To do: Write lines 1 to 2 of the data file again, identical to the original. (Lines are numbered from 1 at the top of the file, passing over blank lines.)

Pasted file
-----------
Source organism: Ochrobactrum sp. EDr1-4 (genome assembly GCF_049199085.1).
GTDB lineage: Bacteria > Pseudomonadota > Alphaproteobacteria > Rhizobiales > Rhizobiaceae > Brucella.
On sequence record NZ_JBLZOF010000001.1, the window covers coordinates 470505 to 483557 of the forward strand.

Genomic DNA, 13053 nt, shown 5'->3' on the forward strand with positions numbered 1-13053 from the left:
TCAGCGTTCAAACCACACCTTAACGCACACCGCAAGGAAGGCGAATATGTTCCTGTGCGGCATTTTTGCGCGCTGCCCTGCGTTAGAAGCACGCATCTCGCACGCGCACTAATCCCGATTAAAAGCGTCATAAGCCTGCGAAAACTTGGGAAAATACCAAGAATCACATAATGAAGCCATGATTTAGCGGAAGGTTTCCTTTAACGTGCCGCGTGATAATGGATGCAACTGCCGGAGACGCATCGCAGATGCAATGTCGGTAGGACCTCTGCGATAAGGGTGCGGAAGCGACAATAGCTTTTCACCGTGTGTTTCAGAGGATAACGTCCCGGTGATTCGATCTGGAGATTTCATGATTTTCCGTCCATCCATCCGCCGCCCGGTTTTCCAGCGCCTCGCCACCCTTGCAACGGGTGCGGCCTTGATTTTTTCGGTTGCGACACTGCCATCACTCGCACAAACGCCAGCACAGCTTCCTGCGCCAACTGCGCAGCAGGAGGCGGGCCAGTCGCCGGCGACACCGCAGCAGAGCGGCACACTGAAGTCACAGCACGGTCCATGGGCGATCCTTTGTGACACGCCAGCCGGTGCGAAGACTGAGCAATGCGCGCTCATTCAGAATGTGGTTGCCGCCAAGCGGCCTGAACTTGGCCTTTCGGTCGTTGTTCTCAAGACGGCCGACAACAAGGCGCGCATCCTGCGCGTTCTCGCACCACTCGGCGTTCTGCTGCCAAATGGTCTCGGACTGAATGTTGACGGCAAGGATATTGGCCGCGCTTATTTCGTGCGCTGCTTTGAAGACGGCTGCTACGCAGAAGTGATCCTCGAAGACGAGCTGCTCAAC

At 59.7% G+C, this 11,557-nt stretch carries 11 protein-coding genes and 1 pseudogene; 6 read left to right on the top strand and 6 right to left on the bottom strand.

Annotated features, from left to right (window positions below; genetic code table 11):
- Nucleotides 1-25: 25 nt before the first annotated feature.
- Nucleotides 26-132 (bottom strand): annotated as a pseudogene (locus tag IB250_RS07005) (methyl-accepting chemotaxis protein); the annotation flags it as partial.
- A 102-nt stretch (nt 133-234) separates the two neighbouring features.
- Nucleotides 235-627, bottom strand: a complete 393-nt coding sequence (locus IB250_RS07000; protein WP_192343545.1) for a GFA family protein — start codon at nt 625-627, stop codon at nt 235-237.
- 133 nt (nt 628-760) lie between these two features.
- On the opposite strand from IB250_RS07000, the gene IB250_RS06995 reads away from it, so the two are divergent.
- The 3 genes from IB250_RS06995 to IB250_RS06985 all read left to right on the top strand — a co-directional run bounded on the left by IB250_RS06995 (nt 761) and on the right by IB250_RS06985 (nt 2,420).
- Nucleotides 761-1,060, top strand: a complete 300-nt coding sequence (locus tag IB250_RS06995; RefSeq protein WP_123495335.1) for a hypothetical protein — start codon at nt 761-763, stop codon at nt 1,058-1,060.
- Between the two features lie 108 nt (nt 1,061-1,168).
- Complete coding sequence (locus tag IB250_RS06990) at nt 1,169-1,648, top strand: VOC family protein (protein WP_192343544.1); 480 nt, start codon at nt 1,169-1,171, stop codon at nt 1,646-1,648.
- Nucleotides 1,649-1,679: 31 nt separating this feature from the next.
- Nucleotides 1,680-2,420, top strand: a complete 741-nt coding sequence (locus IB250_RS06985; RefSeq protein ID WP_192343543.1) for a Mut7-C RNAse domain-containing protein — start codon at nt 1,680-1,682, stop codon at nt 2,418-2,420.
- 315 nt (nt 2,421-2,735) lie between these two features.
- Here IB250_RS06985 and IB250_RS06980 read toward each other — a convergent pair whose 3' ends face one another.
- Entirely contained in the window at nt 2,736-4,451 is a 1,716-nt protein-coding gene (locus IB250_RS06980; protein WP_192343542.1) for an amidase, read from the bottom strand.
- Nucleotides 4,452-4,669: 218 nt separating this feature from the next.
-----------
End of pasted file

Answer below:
Source organism: Ochrobactrum sp. EDr1-4 (genome assembly GCF_049199085.1).
GTDB lineage: Bacteria > Pseudomonadota > Alphaproteobacteria > Rhizobiales > Rhizobiaceae > Brucella.